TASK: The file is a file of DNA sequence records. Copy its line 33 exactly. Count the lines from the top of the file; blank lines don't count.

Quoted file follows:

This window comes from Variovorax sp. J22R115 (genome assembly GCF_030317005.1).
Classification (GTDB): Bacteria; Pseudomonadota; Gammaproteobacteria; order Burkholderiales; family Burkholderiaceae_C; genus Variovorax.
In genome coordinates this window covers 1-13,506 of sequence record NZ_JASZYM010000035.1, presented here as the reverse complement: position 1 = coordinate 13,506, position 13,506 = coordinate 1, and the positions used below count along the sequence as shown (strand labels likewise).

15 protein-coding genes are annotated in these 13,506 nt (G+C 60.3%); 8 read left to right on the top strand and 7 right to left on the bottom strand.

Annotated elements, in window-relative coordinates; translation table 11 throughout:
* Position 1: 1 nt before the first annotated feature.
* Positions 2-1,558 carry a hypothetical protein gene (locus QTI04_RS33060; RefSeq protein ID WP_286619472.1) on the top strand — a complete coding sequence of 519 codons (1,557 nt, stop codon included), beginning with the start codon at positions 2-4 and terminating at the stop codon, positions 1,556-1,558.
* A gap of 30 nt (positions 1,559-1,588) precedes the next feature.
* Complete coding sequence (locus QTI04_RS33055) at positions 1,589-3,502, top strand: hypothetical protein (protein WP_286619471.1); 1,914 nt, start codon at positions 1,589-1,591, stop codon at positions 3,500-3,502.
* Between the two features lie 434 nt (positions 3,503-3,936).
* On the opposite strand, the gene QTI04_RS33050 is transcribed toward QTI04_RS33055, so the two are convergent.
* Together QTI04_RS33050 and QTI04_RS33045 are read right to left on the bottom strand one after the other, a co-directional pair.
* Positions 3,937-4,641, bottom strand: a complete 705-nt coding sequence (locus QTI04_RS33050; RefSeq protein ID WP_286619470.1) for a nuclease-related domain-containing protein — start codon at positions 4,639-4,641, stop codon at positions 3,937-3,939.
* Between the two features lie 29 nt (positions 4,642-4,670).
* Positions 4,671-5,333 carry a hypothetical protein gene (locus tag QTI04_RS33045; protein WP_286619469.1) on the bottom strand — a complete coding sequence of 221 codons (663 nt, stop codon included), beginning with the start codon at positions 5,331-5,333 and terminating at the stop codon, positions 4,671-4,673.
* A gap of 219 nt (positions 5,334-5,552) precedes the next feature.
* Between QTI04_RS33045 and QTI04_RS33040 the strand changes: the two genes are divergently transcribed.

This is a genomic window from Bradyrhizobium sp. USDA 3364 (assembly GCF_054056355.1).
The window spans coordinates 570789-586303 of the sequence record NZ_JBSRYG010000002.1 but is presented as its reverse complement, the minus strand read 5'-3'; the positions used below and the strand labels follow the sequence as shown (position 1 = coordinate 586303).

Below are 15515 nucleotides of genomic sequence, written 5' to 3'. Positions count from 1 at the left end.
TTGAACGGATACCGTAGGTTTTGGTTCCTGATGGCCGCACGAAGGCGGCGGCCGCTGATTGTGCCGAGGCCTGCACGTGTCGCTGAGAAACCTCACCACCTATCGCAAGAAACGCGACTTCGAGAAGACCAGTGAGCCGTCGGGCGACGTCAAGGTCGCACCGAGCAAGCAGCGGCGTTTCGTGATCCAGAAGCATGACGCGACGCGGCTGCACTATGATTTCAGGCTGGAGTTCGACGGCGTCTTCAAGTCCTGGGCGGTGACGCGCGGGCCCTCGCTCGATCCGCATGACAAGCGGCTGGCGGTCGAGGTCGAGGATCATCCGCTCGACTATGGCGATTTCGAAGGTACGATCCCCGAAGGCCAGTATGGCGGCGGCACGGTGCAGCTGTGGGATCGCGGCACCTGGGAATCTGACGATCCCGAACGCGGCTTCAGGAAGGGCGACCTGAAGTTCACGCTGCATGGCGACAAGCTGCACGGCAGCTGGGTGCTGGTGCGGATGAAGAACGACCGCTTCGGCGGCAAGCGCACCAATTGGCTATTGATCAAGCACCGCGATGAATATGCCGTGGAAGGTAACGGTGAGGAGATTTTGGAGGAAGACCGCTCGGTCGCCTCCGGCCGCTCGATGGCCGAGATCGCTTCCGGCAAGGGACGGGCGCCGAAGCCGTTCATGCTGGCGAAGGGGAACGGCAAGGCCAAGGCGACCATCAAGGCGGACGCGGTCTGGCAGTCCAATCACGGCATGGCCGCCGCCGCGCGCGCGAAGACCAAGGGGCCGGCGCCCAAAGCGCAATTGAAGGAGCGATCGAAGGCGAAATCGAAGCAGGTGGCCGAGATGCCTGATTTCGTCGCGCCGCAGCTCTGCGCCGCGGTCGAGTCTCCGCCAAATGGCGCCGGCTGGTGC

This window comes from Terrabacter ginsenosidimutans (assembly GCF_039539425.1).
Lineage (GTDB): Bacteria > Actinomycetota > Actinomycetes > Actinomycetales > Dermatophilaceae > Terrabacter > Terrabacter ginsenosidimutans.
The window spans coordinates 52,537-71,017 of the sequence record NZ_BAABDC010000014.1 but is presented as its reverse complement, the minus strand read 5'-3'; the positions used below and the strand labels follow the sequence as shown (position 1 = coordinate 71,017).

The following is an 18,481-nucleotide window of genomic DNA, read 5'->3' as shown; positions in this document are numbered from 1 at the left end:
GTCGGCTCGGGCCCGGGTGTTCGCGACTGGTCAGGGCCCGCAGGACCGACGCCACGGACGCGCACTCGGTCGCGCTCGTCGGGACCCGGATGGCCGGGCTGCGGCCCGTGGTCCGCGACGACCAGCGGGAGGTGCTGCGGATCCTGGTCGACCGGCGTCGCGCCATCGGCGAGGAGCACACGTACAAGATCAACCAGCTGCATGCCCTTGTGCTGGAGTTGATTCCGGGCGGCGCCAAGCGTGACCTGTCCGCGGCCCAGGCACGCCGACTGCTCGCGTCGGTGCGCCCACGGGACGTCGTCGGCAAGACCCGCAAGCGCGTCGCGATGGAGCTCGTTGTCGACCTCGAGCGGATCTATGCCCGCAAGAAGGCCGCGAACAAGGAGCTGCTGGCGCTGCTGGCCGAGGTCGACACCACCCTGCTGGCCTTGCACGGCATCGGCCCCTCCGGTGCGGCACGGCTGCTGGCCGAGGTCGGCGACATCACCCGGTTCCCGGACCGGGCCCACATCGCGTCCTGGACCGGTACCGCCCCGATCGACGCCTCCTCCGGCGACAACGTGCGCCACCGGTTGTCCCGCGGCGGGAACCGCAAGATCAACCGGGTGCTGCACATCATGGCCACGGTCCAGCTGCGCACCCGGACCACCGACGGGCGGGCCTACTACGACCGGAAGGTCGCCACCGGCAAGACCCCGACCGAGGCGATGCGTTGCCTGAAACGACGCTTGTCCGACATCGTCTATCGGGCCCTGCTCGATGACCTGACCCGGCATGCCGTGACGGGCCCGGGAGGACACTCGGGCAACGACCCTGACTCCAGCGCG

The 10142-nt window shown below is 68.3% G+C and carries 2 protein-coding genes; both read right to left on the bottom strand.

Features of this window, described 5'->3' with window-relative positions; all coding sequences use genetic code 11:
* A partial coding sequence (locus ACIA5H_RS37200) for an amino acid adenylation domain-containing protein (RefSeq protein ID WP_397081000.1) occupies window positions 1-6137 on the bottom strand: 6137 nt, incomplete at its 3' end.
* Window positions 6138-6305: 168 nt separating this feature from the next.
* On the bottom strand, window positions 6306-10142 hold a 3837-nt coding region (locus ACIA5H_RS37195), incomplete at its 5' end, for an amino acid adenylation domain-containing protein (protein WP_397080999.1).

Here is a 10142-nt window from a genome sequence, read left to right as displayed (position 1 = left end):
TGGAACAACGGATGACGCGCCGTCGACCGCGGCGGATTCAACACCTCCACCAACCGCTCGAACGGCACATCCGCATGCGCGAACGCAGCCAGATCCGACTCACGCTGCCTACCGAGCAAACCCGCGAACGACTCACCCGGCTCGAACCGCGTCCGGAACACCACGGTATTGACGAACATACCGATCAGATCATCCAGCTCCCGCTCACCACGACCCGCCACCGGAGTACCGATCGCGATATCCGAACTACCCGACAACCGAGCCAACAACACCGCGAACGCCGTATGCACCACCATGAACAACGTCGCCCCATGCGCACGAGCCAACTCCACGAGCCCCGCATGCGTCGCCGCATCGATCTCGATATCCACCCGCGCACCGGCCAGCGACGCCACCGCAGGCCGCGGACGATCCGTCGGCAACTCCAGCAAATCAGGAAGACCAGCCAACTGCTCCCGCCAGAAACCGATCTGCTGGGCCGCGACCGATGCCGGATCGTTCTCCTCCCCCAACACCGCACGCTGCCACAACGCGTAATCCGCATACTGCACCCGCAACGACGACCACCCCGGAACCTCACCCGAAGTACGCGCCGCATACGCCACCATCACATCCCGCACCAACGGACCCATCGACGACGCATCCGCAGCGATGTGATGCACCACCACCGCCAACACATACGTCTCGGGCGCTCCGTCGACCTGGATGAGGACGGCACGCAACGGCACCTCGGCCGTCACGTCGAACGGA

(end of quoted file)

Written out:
TGGAACAACGGATGACGCGCCGTCGACCGCGGCGGATTCAACACCTCCACCAACCGCTCGAACGGCACATCCGCATGCGCGAACGCAGCCAGATCCGACTCACGCTGCCTACCGAGCAAACCCGCGAACGACTCACCCGGCTCGAACCGCGTCCGGAACACCACGGTATTGACGAACATACCGATCAGATCATCCAGCTCCCGCTCACCACGACCCGCCACCGGAGTACCGATCGCGATATCCGAACTACCCGACAACCGAGCCAACAACACCGCGAACGCCGTATGCACCACCATGAACAACGTCGCCCCATGCGCACGAGCCAACTCCACGAGCCCCGCATGCGTCGCCGCATCGATCTCGATATCCACCCGCGCACCGGCCAGCGACGCCACCGCAGGCCGCGGACGATCCGTCGGCAACTCCAGCAAATCAGGAAGACCAGCCAACTGCTCCCGCCAGAAACCGATCTGCTGGGCCGCGACCGATGCCGGATCGTTCTCCTCCCCCAACACCGCACGCTGCCACAACGCGTAATCCGCATACTGCACCCGCAACGACGACCACCCCGGAACCTCACCCGAAGTACGCGCCGCATACGCCACCATCACATCCCGCACCAACGGACCCATCGACGACGCATCCGCAGCGATGTGATGCACCACCACCGCCAACACATACGTCTCGGGCGCTCCGTCGACCTGGATGAGGACGGCACGCAACGGCACCTCGGCCGTCACGTCGAACGGA